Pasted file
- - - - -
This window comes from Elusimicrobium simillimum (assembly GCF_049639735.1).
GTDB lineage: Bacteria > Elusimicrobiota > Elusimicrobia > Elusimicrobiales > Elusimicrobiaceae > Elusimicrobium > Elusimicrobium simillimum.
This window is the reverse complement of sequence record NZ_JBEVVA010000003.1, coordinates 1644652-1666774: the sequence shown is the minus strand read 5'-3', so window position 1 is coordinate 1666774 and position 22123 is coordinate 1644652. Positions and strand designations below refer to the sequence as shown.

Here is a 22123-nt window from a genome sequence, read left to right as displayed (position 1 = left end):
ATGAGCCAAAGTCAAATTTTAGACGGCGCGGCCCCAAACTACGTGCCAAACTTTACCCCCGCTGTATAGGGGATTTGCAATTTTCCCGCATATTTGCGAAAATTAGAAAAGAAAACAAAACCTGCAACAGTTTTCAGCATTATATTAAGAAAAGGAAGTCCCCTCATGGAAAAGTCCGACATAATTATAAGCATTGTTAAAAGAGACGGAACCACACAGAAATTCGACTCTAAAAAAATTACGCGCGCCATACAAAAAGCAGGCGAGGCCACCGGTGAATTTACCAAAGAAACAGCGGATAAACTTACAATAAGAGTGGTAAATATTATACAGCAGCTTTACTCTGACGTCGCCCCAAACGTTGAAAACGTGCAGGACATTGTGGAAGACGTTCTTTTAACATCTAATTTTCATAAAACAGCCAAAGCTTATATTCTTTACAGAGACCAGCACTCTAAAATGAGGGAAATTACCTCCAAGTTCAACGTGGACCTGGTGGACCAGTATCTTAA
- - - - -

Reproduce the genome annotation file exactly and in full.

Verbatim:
This window comes from Elusimicrobium simillimum (assembly GCF_049639735.1).
GTDB lineage: Bacteria > Elusimicrobiota > Elusimicrobia > Elusimicrobiales > Elusimicrobiaceae > Elusimicrobium > Elusimicrobium simillimum.
This window is the reverse complement of sequence record NZ_JBEVVA010000003.1, coordinates 1644652-1666774: the sequence shown is the minus strand read 5'-3', so window position 1 is coordinate 1666774 and position 22123 is coordinate 1644652. Positions and strand designations below refer to the sequence as shown.

Here is a 22123-nt window from a genome sequence, read left to right as displayed (position 1 = left end):
ATGAGCCAAAGTCAAATTTTAGACGGCGCGGCCCCAAACTACGTGCCAAACTTTACCCCCGCTGTATAGGGGATTTGCAATTTTCCCGCATATTTGCGAAAATTAGAAAAGAAAACAAAACCTGCAACAGTTTTCAGCATTATATTAAGAAAAGGAAGTCCCCTCATGGAAAAGTCCGACATAATTATAAGCATTGTTAAAAGAGACGGAACCACACAGAAATTCGACTCTAAAAAAATTACGCGCGCCATACAAAAAGCAGGCGAGGCCACCGGTGAATTTACCAAAGAAACAGCGGATAAACTTACAATAAGAGTGGTAAATATTATACAGCAGCTTTACTCTGACGTCGCCCCAAACGTTGAAAACGTGCAGGACATTGTGGAAGACGTTCTTTTAACATCTAATTTTCATAAAACAGCCAAAGCTTATATTCTTTACAGAGACCAGCACTCTAAAATGAGGGAAATTACCTCCAAGTTCAACGTGGACCTGGTGGACCAGTATCTTAA